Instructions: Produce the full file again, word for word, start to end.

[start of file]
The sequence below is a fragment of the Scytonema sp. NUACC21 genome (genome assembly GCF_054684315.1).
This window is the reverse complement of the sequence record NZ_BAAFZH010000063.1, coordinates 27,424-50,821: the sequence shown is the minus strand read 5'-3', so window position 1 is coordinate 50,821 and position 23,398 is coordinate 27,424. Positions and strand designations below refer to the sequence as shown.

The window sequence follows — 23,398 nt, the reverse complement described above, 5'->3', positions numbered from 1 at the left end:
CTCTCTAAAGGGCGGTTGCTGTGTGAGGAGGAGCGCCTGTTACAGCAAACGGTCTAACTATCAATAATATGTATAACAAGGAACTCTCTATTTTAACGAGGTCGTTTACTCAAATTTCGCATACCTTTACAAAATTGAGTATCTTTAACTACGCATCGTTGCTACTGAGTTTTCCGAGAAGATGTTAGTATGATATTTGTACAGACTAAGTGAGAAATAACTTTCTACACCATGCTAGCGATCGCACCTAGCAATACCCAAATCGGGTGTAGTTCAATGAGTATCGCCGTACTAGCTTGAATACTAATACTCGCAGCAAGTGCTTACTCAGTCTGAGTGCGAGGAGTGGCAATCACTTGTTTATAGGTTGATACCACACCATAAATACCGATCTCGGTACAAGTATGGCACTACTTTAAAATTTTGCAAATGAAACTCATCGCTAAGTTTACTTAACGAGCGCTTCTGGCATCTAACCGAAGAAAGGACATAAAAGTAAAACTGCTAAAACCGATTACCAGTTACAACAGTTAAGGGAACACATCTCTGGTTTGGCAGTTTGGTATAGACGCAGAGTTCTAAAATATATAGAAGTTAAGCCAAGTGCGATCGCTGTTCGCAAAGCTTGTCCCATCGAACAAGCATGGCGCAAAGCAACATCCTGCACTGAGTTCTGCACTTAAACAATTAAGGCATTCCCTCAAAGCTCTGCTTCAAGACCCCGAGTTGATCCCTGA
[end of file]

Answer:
The sequence below is a fragment of the Scytonema sp. NUACC21 genome (genome assembly GCF_054684315.1).
This window is the reverse complement of the sequence record NZ_BAAFZH010000063.1, coordinates 27,424-50,821: the sequence shown is the minus strand read 5'-3', so window position 1 is coordinate 50,821 and position 23,398 is coordinate 27,424. Positions and strand designations below refer to the sequence as shown.

The window sequence follows — 23,398 nt, the reverse complement described above, 5'->3', positions numbered from 1 at the left end:
CTCTCTAAAGGGCGGTTGCTGTGTGAGGAGGAGCGCCTGTTACAGCAAACGGTCTAACTATCAATAATATGTATAACAAGGAACTCTCTATTTTAACGAGGTCGTTTACTCAAATTTCGCATACCTTTACAAAATTGAGTATCTTTAACTACGCATCGTTGCTACTGAGTTTTCCGAGAAGATGTTAGTATGATATTTGTACAGACTAAGTGAGAAATAACTTTCTACACCATGCTAGCGATCGCACCTAGCAATACCCAAATCGGGTGTAGTTCAATGAGTATCGCCGTACTAGCTTGAATACTAATACTCGCAGCAAGTGCTTACTCAGTCTGAGTGCGAGGAGTGGCAATCACTTGTTTATAGGTTGATACCACACCATAAATACCGATCTCGGTACAAGTATGGCACTACTTTAAAATTTTGCAAATGAAACTCATCGCTAAGTTTACTTAACGAGCGCTTCTGGCATCTAACCGAAGAAAGGACATAAAAGTAAAACTGCTAAAACCGATTACCAGTTACAACAGTTAAGGGAACACATCTCTGGTTTGGCAGTTTGGTATAGACGCAGAGTTCTAAAATATATAGAAGTTAAGCCAAGTGCGATCGCTGTTCGCAAAGCTTGTCCCATCGAACAAGCATGGCGCAAAGCAACATCCTGCACTGAGTTCTGCACTTAAACAATTAAGGCATTCCCTCAAAGCTCTGCTTCAAGACCCCGAGTTGATCCCTGA